By signing the new Internet law President Abdullah Gül has not only gone against a strong body of domestic and international pubic opinion, but has also disregarded warnings from the EU, whose criteria on democracy and freedoms he has ostensibly been plugging.
As to the last minute changes to the law on his request, which Gül says enabled him to endorse it, these are still not enough to bring it in line with the EU’s Copenhagen Criteria. The fact that Gül has not given any signal that he will send this law to the Constitutional Court is also glaring.
It is the main opposition Republican Peoples Party (CHP) that will now pursue the matter in the highest court of the land. And should that court rule in favor of the law, the matter will go to the European Court of Human Rights. But if the Constitutional Court rules against the law, this will look doubly bad for Gül.
Many already feel he is no longer the president of the nation, but the president of a particular political party that is pursuing a restrictive religious line. It appears Mr. Gül has political plans for the future that require the support of the ruling Justice and Development Party (AKP) and its Islamist grass roots supporters.
He is, therefore, prepared to even undermine the persona he has been building for himself as a devout, but nevertheless Western-oriented liberal democrat. There is speculation now that he will most likely endorse the equally controversial new law on the Supreme Board of Judges and Prosecutors (HSYK), which legal experts say violates the separation of powers principle.
Gül’s endorsement of the Internet law also appears to settle the question of what he intends to do after his term as president ends in a few months. Many believe he will aim to lead the AKP and hence vie for the premiership, allowing Prime Minister Erdoğan to ascend to the presidency.
This, it is argued, is why he needs the AKP’s and Erdoğan’s support, which in turn makes it important not to create problems for them at such a moment. There is also another view, of course. Some say that Gül knew he would be harshly criticized over the Internet law, so would therefore endorse the HSYK law but send it to the Constitutional Court later - as he has a right to - in an effort to improve his image.
But the CHP
has decided to take this law to the Constitutional Court before Gul’s decision. The reason why is obvious. Once Gül endorses the law it comes into force, even if he sends it to the Constitutional Court later, and can be used by the government to do what it wants until the Court rules on its constitutionality.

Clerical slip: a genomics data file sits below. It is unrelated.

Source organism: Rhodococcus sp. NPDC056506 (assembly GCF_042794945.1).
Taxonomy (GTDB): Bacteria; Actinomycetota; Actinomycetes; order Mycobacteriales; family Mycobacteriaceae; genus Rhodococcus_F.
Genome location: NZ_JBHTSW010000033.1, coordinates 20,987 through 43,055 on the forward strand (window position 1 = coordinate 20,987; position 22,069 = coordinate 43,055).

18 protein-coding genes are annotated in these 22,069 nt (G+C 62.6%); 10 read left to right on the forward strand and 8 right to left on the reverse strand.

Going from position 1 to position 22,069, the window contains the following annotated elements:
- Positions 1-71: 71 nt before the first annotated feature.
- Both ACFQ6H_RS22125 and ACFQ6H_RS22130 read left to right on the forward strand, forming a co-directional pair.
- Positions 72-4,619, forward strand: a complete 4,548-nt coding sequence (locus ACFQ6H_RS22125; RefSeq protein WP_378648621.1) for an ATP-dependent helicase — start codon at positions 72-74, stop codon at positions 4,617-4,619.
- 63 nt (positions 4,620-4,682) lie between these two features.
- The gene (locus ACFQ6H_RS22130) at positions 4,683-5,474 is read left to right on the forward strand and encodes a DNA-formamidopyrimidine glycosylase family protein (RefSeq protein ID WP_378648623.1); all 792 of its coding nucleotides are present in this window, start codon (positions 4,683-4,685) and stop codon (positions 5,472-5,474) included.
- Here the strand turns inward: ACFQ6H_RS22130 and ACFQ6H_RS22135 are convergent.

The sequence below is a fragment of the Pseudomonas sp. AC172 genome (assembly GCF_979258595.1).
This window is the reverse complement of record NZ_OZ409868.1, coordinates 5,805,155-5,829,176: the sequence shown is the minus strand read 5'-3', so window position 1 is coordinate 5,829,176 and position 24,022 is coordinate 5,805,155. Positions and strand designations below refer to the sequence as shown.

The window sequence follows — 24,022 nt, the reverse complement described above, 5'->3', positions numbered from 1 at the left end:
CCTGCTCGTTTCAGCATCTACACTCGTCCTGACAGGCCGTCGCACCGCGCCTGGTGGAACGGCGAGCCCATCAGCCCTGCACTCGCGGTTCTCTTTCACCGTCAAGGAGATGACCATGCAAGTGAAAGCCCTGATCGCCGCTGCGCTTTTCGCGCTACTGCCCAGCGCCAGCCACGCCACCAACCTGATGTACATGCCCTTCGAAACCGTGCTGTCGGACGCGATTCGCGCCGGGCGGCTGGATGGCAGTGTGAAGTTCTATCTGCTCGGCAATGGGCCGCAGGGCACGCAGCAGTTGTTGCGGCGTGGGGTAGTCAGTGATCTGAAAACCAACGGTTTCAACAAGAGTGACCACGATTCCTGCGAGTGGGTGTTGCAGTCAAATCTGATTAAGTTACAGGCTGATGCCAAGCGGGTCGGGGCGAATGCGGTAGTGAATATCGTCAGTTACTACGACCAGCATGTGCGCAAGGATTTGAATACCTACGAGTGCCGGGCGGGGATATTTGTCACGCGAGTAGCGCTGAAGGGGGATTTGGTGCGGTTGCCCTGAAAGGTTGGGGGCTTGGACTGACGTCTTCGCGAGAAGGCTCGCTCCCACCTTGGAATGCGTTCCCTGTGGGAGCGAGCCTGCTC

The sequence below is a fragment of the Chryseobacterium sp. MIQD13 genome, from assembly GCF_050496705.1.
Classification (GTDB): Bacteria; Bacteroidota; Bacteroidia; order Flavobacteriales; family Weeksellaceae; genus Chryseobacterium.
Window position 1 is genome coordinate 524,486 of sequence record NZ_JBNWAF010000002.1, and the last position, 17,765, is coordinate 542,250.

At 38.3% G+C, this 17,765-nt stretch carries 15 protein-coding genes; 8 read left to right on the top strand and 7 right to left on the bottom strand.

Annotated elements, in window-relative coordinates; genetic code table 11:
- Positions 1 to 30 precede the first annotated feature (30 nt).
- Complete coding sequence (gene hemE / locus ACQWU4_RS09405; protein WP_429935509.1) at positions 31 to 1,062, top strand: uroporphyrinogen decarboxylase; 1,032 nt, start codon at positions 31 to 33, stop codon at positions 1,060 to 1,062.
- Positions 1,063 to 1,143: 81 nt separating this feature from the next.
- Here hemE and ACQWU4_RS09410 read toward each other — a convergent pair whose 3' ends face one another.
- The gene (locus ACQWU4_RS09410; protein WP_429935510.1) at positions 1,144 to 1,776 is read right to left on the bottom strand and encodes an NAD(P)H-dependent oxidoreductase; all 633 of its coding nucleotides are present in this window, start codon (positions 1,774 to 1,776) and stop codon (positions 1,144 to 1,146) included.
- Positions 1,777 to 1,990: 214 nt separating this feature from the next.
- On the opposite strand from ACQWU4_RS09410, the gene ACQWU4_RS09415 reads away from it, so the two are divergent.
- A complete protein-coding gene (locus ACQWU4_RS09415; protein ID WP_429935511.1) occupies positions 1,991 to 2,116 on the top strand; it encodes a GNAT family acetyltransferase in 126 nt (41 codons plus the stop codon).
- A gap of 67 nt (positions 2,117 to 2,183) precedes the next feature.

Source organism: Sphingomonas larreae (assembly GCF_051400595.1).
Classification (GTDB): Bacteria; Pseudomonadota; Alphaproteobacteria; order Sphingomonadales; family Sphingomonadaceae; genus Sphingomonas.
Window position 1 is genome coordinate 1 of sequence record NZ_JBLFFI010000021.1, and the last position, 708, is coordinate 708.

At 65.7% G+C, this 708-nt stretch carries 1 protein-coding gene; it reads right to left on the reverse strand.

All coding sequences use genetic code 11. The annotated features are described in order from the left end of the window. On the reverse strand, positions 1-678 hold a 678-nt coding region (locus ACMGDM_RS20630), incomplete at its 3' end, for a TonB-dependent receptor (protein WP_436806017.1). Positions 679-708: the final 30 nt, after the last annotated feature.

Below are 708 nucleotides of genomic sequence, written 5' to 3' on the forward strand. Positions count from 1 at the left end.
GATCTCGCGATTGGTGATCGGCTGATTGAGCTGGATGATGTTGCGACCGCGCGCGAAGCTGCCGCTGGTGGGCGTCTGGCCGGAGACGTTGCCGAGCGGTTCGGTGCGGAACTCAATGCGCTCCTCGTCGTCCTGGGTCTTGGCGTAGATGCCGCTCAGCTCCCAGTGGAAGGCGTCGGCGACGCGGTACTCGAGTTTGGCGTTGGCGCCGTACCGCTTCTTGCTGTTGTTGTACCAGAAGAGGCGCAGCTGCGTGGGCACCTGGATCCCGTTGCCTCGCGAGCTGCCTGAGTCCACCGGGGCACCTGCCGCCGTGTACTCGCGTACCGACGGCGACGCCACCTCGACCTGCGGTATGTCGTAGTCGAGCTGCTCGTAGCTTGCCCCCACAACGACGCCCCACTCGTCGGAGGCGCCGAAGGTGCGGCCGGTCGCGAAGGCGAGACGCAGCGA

And should the Court decide it is not constitutional, its ruling is not retroactive, giving the government the advantage it needs. The CHP
therefore wants an immediate stay of execution from the Constitutional Court on the HSYK law until it rules on it. Needless to say, all of these developments will also determine the value of this Court.
The bottom line for the moment, however, is that under the new Internet law a government-appointed bureaucrat will have the power to ban any Internet page he deems inappropriate without a court order. Under the changes made to the law, on Gül’s request, that bureaucrat will have to get a court order within 24 hours for his decision to stand.
But this doesn’t answer the question why a government appointee should have such a right in the first place, and why, if a court order is to be sought within 24 hours of a banning order, the same court order cannot be sought before a banning order.
Many would also argue, of course, that given the way the AKP is bringing the legal system under its control to avoid further corruption charges, it will not have much to worry about in seeking a court order after a banning decision involving the Internet.
All speculation aside, what is certain for the moment is that Turkey has taken yet another step backwards under the AKP, and it has Mr. Gül to thank this time.